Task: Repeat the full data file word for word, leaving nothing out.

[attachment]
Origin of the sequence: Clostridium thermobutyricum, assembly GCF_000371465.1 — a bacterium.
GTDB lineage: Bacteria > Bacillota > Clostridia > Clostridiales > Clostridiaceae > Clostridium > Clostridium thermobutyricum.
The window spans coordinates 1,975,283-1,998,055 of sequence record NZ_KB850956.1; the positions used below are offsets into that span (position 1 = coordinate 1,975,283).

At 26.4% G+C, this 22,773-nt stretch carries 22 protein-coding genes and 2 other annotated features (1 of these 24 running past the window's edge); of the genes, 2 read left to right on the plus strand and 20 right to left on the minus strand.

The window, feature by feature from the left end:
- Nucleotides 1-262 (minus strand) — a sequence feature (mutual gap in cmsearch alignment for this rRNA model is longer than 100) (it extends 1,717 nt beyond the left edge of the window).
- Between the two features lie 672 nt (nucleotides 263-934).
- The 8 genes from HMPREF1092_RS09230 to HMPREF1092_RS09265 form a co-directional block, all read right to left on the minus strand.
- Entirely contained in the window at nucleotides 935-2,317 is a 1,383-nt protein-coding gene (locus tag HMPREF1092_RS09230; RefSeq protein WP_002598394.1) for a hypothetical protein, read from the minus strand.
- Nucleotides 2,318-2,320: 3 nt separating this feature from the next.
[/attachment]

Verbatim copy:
Origin of the sequence: Clostridium thermobutyricum, assembly GCF_000371465.1 — a bacterium.
GTDB lineage: Bacteria > Bacillota > Clostridia > Clostridiales > Clostridiaceae > Clostridium > Clostridium thermobutyricum.
The window spans coordinates 1,975,283-1,998,055 of sequence record NZ_KB850956.1; the positions used below are offsets into that span (position 1 = coordinate 1,975,283).

At 26.4% G+C, this 22,773-nt stretch carries 22 protein-coding genes and 2 other annotated features (1 of these 24 running past the window's edge); of the genes, 2 read left to right on the plus strand and 20 right to left on the minus strand.

The window, feature by feature from the left end:
- Nucleotides 1-262 (minus strand) — a sequence feature (mutual gap in cmsearch alignment for this rRNA model is longer than 100) (it extends 1,717 nt beyond the left edge of the window).
- Between the two features lie 672 nt (nucleotides 263-934).
- The 8 genes from HMPREF1092_RS09230 to HMPREF1092_RS09265 form a co-directional block, all read right to left on the minus strand.
- Entirely contained in the window at nucleotides 935-2,317 is a 1,383-nt protein-coding gene (locus tag HMPREF1092_RS09230; RefSeq protein WP_002598394.1) for a hypothetical protein, read from the minus strand.
- Nucleotides 2,318-2,320: 3 nt separating this feature from the next.